It is hard to imagine that the Boston Bruins would have gone to game seven of the Stanley Cup Finals if not for the somewhat Herculean efforts of the bottom six and Tuukka Rask.
With the top two lines faltering during much of the 2019 playoff run, fourth-line center Sean Kuraly did what he has come to be known for doing so well: stepping up in the most clutch of situations. Regardless of which combination of Chris Wagner, Joakim Nordstrom and Noel Acciari were on his wings on any given night, the entire fourth line played a huge role in the team’s success.
Five months later, the story has changed. Acciari is gone, signing as a free agent with the Florida Panthers during the offseason. Nordstrom has already missed a significant chunk of the still-young season with an injury and subsequent infection issues.
That has left Kuraly and Wagner looking over at a number of different linemates. As a result, the line has struggled to find its identify and has looked nothing like the dynamic trio fans, and coaches, have come to expect.
In Tuesday and Thursday’s games against the New Jersey Devils and the Buffalo Sabres, Nordstrom, Kuraly and Wagner looked to be getting some of their mojo back. Although the line did not score, Kuraly and his mates were controlling the puck and creating opportunities.
In addition, Wagner fired up the TD Garden faithful and the team after an overall horrid start Thursday. He jumped into a scrum mid-game and emerged with a decided win from an ensuing scrap along the boards.
However, things did not go nearly as well in Saturday’s overtime win against the Minnesota Wild. With center Par Lindholm nursing a nasty cut in his wrist, and Brett Ritchie returning from a flare up of an infection, head coach Bruce Cassidy chose to mix up the lines a bit. Cassidy moved Wagner up to the second-line right wing position to start the game, with Ritchie slotting in on Kuraly’s right wing.
The results were less than stellar. Kuraly, Nordstrom and Ritchie played just over 10 minutes each. Nordstrom and Kuraly each finished the game with a minus-one rating, and each attempted just one shot. Ritchie earned an assist and a plus-one rating when the lines were shuffled during the game. Wagner, who rotated between the second and fourth lines, only saw 9:47 time on ice with a minus-one rating and no shots.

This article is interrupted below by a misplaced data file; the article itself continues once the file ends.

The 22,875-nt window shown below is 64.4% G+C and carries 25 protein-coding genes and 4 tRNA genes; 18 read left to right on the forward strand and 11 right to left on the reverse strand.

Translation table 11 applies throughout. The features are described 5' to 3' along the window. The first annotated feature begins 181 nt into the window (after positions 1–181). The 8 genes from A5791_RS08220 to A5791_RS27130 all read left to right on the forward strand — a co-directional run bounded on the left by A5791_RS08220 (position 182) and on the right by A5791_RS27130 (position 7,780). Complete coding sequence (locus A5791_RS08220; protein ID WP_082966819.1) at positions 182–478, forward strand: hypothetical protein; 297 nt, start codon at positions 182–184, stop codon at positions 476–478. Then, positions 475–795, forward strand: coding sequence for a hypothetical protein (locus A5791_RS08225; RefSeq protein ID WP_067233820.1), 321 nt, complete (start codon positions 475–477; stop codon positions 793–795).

Injuries have definitely played a significant role in the fourth line’s slow start. When Kuraly, Nordstrom and Wagner finally strung several games in a row together as a unit, the line’s play started to improve. There is no reason to believe this line will not return to form when that old familiar chemistry is allowed to develop once again.
There is also a real possibility that Wagner, and Kuraly especially, miss the hard-hitting contributions from Acciari. Kuraly relied on Acciari the last two seasons to keep the other team’s defenders in check and open up the ice for his linemates. Wagner plays a similar role, but there is bound to be an adjustment period.
Above all else, though, history dictates that there is no reason to panic, or even worry, about the fourth line’s sluggish start. It has taken this line until after Thanksgiving to really get up to speed each of the last two seasons. This year is no different.
One thing is for sure: this line is too talented to keep down for long. Once they do get rolling, the Bruins should once again have one of the best fourth lines in the National Hockey League.